According to Lincoln Center's new LCT3 project at its slogan, it takes "New Audiences for New Artists." It also takes new critics, hence the establishment of Theater Talk's New Theater Corps in 2005, a way for up-and-coming theater writers and eager new theatergoers to get exposure to the ever-growing theater scene in New York City. Writers for the New Theater Corps are given the opportunity to immerse themselves in the off-off and off-Broadway theater scene, learning and giving back high-quality reviews at the same time. Driven by a passion and love of the arts, the New Theater Corps aims to identify, support, and grow the arts community, one show and one person at a time.

Thursday, January 19, 2006

NEUROfest review: "Tabula Rasa" and "Cincinnati" by Jess Lacher

Neurological science and art come together for NEUROfest, presented by Untitled Theater Company #61 and running now through January 29. Reviewed below are two of the eight featured plays, readings and seminars will also be presented.

What do a nineteenth century feral boy, a contemporary young woman with autism, and Hansel and Gretel have in common? Nothing and everything, as evidenced in TABULA RASA, a new musical presented by High Fidelity Theater. As three blank chalkboards are filled over the course of the evening with scribbles and words, the play itself is in constant danger of being consumed by an avalanche of ideas, and the huge cast threatens to burst the seams of a small stage.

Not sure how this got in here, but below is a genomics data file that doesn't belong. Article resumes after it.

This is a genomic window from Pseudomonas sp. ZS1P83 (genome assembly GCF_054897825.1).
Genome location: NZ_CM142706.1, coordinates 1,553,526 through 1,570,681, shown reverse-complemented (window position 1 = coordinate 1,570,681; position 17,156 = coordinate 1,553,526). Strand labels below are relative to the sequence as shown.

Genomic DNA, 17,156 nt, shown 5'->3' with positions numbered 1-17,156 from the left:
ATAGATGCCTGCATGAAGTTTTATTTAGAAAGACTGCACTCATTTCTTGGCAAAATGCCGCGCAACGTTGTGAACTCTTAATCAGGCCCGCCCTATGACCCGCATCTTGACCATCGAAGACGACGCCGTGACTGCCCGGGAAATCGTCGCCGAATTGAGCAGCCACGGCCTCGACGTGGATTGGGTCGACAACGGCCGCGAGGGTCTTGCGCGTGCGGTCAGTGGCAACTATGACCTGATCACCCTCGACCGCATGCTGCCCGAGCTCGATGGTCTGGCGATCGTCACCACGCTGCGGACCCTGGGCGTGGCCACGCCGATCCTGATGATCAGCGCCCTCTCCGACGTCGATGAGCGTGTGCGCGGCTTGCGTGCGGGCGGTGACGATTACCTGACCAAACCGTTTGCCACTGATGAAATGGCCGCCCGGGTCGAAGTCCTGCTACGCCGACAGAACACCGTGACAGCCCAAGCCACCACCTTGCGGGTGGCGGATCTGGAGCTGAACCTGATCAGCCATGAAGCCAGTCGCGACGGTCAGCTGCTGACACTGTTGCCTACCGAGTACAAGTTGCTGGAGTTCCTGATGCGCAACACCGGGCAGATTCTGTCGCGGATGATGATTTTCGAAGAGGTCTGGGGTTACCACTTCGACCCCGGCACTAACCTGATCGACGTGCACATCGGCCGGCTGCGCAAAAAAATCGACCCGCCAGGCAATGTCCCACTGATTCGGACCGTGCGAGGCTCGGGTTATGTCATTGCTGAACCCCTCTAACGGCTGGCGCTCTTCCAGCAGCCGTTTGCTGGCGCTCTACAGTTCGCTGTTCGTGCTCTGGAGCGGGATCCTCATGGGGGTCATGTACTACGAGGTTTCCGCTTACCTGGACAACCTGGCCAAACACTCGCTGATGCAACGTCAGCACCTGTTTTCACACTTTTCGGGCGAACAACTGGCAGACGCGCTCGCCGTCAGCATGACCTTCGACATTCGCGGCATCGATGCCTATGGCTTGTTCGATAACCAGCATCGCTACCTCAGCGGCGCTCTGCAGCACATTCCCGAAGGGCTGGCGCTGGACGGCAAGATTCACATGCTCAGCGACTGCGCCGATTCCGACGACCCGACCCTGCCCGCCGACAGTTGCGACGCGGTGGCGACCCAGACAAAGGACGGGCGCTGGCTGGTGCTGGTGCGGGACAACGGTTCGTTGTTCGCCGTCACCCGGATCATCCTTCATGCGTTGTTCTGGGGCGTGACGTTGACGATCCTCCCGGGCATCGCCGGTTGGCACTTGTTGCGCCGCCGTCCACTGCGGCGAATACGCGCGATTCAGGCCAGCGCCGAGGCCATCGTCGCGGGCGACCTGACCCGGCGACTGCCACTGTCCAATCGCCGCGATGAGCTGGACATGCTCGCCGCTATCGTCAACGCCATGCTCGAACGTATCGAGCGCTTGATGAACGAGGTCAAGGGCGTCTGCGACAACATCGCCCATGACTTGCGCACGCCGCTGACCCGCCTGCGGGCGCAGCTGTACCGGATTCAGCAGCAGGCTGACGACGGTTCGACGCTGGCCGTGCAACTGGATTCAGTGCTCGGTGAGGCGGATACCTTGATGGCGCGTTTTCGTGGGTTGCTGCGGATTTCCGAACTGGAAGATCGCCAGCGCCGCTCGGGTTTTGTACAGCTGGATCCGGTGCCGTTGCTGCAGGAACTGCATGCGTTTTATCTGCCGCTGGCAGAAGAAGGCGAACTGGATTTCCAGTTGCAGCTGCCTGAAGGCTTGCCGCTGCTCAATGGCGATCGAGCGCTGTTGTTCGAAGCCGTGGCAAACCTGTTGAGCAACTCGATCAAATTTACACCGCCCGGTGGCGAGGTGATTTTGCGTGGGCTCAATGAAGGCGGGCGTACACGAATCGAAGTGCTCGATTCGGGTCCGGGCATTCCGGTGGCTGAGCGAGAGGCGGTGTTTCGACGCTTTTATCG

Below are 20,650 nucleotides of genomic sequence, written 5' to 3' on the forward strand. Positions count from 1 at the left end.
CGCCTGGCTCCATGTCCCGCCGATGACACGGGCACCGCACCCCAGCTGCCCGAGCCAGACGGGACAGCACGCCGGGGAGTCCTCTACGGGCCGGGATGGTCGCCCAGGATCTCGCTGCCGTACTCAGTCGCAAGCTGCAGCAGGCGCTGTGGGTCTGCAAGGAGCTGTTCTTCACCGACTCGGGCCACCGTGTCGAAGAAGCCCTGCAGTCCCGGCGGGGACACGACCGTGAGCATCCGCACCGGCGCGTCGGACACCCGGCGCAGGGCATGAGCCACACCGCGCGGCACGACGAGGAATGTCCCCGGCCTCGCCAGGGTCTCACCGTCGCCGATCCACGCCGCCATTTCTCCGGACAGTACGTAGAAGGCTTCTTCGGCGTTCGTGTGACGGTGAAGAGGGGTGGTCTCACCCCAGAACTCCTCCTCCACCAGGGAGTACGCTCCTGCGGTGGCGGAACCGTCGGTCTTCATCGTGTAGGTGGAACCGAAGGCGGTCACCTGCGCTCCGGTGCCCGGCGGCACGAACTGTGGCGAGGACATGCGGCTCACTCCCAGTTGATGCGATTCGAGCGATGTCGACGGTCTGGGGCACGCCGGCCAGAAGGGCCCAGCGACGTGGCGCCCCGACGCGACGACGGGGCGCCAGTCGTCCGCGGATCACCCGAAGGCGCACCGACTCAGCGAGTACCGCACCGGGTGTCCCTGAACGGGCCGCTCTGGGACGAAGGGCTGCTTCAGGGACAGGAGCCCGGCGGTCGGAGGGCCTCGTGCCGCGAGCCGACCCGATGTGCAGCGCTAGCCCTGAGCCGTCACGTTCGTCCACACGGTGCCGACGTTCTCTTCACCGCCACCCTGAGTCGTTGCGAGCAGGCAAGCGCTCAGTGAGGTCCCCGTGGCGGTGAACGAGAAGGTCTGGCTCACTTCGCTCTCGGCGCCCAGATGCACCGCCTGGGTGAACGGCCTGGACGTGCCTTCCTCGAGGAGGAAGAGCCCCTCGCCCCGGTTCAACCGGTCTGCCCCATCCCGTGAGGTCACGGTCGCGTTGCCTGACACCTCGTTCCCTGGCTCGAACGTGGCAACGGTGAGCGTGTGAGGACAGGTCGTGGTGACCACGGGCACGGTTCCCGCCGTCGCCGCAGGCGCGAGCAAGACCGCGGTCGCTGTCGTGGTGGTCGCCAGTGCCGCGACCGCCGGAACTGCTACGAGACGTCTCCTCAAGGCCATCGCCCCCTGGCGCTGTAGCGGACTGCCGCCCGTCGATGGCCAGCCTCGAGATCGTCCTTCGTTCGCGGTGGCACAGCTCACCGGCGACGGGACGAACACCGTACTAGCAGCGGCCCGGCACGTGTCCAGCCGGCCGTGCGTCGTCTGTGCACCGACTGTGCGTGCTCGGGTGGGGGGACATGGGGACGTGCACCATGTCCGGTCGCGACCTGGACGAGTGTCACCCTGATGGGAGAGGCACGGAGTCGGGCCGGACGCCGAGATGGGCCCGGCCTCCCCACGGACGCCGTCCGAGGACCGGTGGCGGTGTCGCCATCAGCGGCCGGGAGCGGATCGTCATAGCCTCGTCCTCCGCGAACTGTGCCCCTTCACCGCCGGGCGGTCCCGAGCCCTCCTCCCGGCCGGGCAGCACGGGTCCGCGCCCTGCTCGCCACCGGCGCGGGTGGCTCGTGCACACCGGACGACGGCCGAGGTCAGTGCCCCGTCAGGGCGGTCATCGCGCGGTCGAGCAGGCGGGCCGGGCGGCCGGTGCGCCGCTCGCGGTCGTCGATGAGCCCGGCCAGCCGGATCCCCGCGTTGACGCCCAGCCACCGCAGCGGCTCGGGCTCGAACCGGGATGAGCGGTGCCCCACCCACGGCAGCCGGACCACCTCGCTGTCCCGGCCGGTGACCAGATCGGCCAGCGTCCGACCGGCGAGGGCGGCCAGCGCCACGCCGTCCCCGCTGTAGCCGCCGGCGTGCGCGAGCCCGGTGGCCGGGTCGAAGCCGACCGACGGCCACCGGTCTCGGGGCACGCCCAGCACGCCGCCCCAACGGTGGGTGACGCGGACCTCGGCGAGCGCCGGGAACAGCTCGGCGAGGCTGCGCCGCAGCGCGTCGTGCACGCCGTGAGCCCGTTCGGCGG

There are big ideas about civilization and wildness at play here, but the second act throws up its hands in frustration and devolves into a string of devices and gags which keep the story at arm’s length. The production has more than its share of problems, notably its stock characters and uneven vocals, but it has something to say about our insistence on putting people into comfortable boxes—it just takes a long, shaky time to get there.

Another lost child is at the heart of Don Nigro’s CINCINNATI, an arresting one-woman show performed (only once, unfortunately) by Nancy Walsh. A literature professor has lost her baby girl in a fire, and we are the college seminar to whom she delivers a wrenching one-hour lecture on her ensuing grief and madness. Walsh’s performance is spare and funny, even as it becomes painful to watch. Presented with a seminar on Walsh’s true-life encounter with neurological trauma: a brain tumor which nearly took her life shortly before her acclaimed performance of CINCINNATI in Edinburgh.

NEUROfest is a good place to go and think about your brain. For schedules and more information, go to

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